The versions can be divided into marketing and technical ones.

There is no doubt that semantic versions should be used for libraries.

It is more difficult for applications - these versions are seen by ordinary users. Usually, either this is some kind of marketing version (version 3 with such new features), or year-month (like Ubuntu), or year-year_number (like JetBrains). Usually there is always a fix number at the end.

I usually use the JetBrains style for applications in my projects: year.Release number for the year.the prefix number. For example, 2023.1.0. But this is more for users and UI.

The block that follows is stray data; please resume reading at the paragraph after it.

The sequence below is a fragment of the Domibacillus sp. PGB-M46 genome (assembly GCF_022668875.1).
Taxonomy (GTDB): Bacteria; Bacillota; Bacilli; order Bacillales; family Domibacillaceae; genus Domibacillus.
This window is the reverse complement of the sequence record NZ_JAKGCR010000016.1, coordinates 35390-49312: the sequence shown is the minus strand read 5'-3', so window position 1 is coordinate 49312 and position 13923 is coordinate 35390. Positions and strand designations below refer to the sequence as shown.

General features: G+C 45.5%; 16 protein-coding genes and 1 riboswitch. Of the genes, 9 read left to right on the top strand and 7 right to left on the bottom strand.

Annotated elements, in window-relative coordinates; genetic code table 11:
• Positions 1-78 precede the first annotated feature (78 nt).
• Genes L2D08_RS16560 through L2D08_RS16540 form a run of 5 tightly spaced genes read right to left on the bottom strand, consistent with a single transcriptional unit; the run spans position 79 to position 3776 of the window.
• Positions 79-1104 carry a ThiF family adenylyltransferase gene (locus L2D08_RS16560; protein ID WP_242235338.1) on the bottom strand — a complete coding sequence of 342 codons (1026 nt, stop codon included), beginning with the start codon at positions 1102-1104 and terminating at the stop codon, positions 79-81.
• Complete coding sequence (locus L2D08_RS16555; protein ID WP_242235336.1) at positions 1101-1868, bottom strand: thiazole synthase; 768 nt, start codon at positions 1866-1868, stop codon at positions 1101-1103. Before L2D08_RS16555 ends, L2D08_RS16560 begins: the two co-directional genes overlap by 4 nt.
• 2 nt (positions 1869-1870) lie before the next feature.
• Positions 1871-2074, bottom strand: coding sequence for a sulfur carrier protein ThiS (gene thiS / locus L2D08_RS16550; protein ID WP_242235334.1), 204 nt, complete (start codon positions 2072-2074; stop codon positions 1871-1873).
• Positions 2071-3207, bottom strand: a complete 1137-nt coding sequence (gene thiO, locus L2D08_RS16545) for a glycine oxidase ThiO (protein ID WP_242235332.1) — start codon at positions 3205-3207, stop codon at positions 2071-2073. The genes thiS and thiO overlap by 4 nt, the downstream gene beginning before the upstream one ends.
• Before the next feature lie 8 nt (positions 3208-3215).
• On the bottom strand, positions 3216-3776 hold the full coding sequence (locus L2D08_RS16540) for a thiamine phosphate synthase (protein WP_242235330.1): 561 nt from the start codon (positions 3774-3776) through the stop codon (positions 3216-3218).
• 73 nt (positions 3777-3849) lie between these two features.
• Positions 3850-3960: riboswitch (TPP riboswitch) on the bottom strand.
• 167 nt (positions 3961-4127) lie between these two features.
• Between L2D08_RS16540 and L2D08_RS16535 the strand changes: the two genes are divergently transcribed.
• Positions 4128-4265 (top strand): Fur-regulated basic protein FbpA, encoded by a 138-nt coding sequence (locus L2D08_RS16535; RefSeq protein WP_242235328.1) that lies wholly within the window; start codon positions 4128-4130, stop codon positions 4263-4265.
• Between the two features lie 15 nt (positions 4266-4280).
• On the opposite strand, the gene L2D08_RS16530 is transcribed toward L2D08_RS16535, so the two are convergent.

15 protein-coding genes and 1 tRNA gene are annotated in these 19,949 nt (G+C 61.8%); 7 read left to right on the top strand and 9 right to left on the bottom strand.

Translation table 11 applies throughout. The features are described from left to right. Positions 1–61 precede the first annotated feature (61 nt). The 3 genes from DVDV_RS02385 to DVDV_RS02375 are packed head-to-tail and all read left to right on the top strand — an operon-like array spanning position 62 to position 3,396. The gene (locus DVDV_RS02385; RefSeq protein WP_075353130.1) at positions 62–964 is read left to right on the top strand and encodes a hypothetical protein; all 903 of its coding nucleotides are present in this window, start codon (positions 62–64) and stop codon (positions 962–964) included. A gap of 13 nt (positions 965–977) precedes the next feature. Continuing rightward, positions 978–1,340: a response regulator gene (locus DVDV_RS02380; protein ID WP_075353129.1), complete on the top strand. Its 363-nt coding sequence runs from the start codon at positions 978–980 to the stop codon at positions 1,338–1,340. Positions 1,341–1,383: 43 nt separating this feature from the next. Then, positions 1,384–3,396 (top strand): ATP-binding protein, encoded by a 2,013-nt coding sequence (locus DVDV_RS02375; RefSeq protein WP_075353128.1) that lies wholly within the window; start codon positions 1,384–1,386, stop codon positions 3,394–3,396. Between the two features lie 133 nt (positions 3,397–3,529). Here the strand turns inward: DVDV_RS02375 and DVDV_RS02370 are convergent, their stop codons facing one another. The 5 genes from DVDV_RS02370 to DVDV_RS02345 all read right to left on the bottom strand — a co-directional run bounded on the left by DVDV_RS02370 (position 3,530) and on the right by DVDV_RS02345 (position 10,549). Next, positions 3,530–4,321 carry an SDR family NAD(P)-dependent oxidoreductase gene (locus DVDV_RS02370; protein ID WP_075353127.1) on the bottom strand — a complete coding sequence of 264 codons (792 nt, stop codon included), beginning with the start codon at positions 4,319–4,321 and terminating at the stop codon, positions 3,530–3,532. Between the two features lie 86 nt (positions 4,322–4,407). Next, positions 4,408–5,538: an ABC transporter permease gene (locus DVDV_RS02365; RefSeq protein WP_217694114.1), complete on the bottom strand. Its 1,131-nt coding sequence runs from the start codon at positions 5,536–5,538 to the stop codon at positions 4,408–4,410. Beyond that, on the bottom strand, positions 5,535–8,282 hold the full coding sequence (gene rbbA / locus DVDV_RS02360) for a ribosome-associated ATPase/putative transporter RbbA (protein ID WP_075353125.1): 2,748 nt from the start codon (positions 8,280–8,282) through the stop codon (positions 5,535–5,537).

For server applications, it is quite possible to use semantic versions, where the first digit is whether compatibility with old clients is broken or not (which corresponds to semantic versions).

What is the semantic version?

For more information on the specialized website:

Briefly: the version consists of 3 digits separated by dots: MAJOR.MINOR.THE PATCH.

  • An increase in the major version means that incompatible changes have appeared.
  • An increase in the minor version means that new functionality has been added (without incompatible changes, but there may be bug fixes).
  • Increasing the patch means that only bugs have been fixed without changing the functionality and API.